Summer Guide Cape Cod

Summer Guide Cape Cod 2021

Issue link: http://summerguide.uberflip.com/i/1376626

Contents of this Issue

Navigation

Page 123 of 131

www.summerguidecapecod.com 122 The Mashpee River Reservation, a five- mile body of water that begins at Mashpee Pond and empties into Popponesset Bay, is home to rare brook trout that once held sig- nificant value to the Wampanoags, and made up most of their daily diet. Many tourists hike this River Reservation, which features two miles of connecting trails and sightings of birds and fish galore. Mashpee's One-room Schoolhouse Formal education was not of great impor- tance to the Native Americans of Mashpee until the late 18th century. In 1831, Massa- chusetts legislature granted the coastal town $400 towards the construction of two school buildings. The larger schoolhouse, located in North Mashpee, received most of the funding while the smaller one was comprised of a single classroom, located in the southern por- tion of the town. Originally built on the corner of today's Great Oak and Red Brook roads, this smaller education building is known as the historic One-room Schoolhouse. By 1855, there were 105 Mashpee-based students enrolled in the two schools. In the late 1800s, schoolmasters were known to be extremely strict. Students were expected to sit in their seats holding good posture, with hands folded on the desk, eyes and ears open, and mouths closed. A teacher's salary at the time was an estimated $7 each week, with funds coming from the annual $100 the state would give, along with donations from local income. In 1901, the Baptist Youth Society pur- chased the One-room Schoolhouse for $22. After renovations including the addition of an extended front entry way, the building became known as the Ockway Chapel and School- house, where many religious gatherings were held until 1953 when it was sold to a manu- facturing company. Eventually in 1975, the schoolhouse was donated back to the town of Mashpee as part of the town's bi-centennial celebration. After the donation, the building was moved to Meeting House Road near the Indian Meeting House and sat neglected. Fi- nally, after $50,000 worth of funding from the Mashpee Women's Club, the historic school- house was restored from 1999-2003. In 2005, the town agreed to restore the interior of the educational edifice, in a grant worth $16,500; and three years later in 2008, the One-room Schoolhouse was again moved to Community Park with help from a $35,000 Community Preservation grant. Today, it stands behind the Mashpee Archives in Veterans Park, on 13 Great Neck Road, and is used for public and school-based tours from June through Oc- tober. Frank J. Lord, president of the Mashpee One-room Schoolhouse Preservation Council, strives to make the most of the building that once educated groups of Wampanoags, by using it as both a tourist attraction and an educational tool for school children across the country. To attend a free tour of the historic One-room Schoolhouse contact Mashpee One Room Schoolhouse via email: info@mospc.org. The tours are free, however donations are graciously accepted. Mashpee Today In 1870, the state approved the incor- poration of Mashpee as its own town, and growth was a direct result. Between 1960 and 1971, an estimated one hundred homes were constructed each year in the town, as more immigrants discovered and settled the area. But despite the decline in the Wampanoag population, the tribe's history is deeply rooted in the coastal town that is frequented by visi- tors today. This is proven through Mashpee's annual pow-wows, the town's largest event celebrating the gathering and traditions of the Native American people. Nestled between Falmouth, Sandwich and Barnstable, the quaint coastal town is now home to over 14,000 year-round residents, and hosts a noticeable boom in tourists during the summer months. Clear sand, scrumptious seafood and blue ocean waves are some of the many reasons why Mashpee is one of the Cape's must-see spots, but perhaps its greatest asset lies in the town's rich Wampanoag culture long after the time of their original ancestors.• A young Wampanoag woman dances to the rhythmic drumming of the tribal music during the annual Wampanoag Powwow.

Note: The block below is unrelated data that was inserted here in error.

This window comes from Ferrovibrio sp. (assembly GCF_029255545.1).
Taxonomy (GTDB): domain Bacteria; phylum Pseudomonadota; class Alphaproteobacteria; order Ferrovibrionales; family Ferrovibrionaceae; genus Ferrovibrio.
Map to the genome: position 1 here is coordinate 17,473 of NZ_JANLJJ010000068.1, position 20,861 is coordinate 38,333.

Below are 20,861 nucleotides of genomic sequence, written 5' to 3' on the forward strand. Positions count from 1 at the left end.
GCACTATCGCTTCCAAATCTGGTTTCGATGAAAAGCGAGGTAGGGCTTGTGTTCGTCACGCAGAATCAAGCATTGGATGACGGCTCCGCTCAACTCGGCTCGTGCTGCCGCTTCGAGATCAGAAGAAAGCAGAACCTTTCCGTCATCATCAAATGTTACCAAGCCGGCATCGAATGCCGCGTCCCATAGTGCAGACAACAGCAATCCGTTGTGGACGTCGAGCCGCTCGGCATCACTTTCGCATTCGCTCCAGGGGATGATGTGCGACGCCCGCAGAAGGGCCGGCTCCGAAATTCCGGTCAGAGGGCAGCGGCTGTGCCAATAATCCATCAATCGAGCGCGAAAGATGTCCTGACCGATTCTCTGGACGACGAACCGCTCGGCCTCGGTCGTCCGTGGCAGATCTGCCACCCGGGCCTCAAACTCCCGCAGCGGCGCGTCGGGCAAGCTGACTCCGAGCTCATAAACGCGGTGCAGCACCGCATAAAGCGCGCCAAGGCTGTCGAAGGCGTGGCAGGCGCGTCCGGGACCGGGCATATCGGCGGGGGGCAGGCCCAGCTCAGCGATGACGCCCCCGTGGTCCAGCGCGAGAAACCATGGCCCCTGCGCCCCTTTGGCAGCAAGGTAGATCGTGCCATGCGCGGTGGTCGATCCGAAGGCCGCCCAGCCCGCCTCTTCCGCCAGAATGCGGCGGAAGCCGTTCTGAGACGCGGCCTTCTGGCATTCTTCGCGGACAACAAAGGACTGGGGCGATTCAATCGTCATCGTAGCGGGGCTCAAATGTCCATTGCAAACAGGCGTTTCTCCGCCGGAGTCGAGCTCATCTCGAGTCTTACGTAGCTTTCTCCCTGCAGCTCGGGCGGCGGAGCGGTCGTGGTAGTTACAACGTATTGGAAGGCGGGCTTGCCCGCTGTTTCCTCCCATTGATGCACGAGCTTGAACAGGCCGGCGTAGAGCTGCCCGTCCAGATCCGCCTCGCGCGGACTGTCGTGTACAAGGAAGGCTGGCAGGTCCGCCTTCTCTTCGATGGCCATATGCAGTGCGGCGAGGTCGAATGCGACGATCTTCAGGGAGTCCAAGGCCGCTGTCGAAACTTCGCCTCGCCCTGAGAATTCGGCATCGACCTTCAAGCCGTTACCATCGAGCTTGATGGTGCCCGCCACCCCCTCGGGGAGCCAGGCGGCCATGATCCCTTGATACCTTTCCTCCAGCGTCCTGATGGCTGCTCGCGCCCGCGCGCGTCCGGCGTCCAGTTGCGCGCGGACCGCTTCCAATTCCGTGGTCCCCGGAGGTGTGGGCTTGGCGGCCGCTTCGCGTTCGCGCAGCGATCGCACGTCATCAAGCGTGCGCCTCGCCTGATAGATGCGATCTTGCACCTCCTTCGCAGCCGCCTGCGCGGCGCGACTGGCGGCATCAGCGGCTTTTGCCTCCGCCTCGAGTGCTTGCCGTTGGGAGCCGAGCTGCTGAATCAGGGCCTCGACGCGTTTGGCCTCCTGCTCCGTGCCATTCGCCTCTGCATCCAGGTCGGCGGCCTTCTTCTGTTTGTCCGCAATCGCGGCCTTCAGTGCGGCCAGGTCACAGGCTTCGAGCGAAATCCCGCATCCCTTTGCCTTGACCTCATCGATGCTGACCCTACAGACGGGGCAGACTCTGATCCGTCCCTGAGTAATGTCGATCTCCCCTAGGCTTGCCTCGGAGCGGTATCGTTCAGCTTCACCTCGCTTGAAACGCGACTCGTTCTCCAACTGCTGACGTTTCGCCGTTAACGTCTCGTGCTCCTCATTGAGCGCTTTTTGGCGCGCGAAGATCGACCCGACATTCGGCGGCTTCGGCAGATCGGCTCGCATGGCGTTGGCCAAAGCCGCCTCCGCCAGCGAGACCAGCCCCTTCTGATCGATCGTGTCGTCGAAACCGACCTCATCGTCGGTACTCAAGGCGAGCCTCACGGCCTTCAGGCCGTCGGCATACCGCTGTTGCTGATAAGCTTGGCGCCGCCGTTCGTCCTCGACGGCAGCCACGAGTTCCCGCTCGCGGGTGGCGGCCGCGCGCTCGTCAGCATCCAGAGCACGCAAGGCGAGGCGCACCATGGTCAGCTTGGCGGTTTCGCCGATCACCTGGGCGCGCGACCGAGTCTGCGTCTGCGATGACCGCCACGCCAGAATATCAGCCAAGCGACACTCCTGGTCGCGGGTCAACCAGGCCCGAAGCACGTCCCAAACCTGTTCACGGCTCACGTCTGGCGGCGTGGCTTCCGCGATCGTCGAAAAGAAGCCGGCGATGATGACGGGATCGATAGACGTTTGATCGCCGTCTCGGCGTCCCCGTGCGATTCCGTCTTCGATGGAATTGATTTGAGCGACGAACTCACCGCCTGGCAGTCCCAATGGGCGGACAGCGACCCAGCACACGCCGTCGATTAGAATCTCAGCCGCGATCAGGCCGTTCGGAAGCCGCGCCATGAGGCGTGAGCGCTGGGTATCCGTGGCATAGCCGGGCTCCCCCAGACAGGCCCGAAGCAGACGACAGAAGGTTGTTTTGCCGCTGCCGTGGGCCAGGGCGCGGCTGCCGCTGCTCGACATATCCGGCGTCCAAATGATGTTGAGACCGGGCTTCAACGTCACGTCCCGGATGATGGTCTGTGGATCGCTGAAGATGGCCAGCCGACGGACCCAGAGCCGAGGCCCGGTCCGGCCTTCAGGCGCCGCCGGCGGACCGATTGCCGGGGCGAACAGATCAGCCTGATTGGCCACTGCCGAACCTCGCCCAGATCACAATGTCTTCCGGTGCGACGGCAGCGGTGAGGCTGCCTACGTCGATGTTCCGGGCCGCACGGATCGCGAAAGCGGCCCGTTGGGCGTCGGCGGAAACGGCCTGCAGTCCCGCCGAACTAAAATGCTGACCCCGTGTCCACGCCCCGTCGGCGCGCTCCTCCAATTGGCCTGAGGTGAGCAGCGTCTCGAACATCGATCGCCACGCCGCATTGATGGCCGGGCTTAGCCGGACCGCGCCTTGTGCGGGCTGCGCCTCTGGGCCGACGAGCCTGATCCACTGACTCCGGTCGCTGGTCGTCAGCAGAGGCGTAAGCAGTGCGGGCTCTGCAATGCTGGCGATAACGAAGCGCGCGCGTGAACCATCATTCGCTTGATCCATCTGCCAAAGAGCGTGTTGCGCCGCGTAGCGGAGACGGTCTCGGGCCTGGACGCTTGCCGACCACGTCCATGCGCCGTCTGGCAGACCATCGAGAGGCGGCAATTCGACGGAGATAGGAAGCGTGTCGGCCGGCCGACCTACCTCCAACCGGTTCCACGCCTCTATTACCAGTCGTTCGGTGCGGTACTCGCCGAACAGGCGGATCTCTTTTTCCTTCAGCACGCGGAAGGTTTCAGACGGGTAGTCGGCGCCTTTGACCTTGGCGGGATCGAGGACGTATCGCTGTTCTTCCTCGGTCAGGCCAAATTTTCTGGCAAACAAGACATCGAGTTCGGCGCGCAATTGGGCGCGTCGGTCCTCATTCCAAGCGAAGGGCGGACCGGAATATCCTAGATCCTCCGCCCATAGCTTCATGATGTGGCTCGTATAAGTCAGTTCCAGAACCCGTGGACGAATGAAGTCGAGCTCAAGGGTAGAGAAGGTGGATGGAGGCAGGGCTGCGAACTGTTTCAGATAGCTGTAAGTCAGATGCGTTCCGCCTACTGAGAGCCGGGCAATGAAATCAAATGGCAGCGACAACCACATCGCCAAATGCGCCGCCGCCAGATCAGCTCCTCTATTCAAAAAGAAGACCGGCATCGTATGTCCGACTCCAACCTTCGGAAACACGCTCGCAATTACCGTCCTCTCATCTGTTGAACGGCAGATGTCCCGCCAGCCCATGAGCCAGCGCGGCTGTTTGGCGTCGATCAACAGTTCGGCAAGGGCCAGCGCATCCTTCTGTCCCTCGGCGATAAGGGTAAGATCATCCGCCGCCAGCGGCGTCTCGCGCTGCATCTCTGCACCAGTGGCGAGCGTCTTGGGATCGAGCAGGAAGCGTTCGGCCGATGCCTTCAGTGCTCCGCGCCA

Articles in this issue

Links on this page

view archives of Summer Guide Cape Cod - Summer Guide Cape Cod 2021